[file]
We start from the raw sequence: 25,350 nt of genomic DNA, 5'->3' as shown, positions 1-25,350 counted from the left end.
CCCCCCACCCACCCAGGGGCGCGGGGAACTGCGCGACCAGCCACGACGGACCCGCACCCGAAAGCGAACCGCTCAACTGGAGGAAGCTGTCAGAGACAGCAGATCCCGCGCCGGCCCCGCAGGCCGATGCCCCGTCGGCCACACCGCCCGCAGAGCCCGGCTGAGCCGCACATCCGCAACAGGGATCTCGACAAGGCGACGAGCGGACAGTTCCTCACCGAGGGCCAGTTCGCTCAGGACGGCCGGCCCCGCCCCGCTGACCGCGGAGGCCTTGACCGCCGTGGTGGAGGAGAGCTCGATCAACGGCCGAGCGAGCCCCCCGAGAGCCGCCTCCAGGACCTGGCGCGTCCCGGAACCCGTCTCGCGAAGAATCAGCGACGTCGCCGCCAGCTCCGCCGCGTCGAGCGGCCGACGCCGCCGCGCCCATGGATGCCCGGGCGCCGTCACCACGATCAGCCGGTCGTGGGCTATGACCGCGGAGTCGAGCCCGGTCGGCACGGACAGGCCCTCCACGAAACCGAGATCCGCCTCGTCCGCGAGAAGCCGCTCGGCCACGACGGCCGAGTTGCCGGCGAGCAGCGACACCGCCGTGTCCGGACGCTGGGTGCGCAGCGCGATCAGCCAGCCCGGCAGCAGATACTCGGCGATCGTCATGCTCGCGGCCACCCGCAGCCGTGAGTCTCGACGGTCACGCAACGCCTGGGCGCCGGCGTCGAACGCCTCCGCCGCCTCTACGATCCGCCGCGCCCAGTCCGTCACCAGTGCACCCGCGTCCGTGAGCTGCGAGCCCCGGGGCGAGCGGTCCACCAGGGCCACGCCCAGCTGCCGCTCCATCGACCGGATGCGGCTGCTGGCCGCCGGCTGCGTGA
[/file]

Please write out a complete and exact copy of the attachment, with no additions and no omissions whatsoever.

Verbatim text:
We start from the raw sequence: 25,350 nt of genomic DNA, 5'->3' as shown, positions 1-25,350 counted from the left end.
CCCCCCACCCACCCAGGGGCGCGGGGAACTGCGCGACCAGCCACGACGGACCCGCACCCGAAAGCGAACCGCTCAACTGGAGGAAGCTGTCAGAGACAGCAGATCCCGCGCCGGCCCCGCAGGCCGATGCCCCGTCGGCCACACCGCCCGCAGAGCCCGGCTGAGCCGCACATCCGCAACAGGGATCTCGACAAGGCGACGAGCGGACAGTTCCTCACCGAGGGCCAGTTCGCTCAGGACGGCCGGCCCCGCCCCGCTGACCGCGGAGGCCTTGACCGCCGTGGTGGAGGAGAGCTCGATCAACGGCCGAGCGAGCCCCCCGAGAGCCGCCTCCAGGACCTGGCGCGTCCCGGAACCCGTCTCGCGAAGAATCAGCGACGTCGCCGCCAGCTCCGCCGCGTCGAGCGGCCGACGCCGCCGCGCCCATGGATGCCCGGGCGCCGTCACCACGATCAGCCGGTCGTGGGCTATGACCGCGGAGTCGAGCCCGGTCGGCACGGACAGGCCCTCCACGAAACCGAGATCCGCCTCGTCCGCGAGAAGCCGCTCGGCCACGACGGCCGAGTTGCCGGCGAGCAGCGACACCGCCGTGTCCGGACGCTGGGTGCGCAGCGCGATCAGCCAGCCCGGCAGCAGATACTCGGCGATCGTCATGCTCGCGGCCACCCGCAGCCGTGAGTCTCGACGGTCACGCAACGCCTGGGCGCCGGCGTCGAACGCCTCCGCCGCCTCTACGATCCGCCGCGCCCAGTCCGTCACCAGTGCACCCGCGTCCGTGAGCTGCGAGCCCCGGGGCGAGCGGTCCACCAGGGCCACGCCCAGCTGCCGCTCCATCGACCGGATGCGGCTGCTGGCCGCCGGCTGCGTGA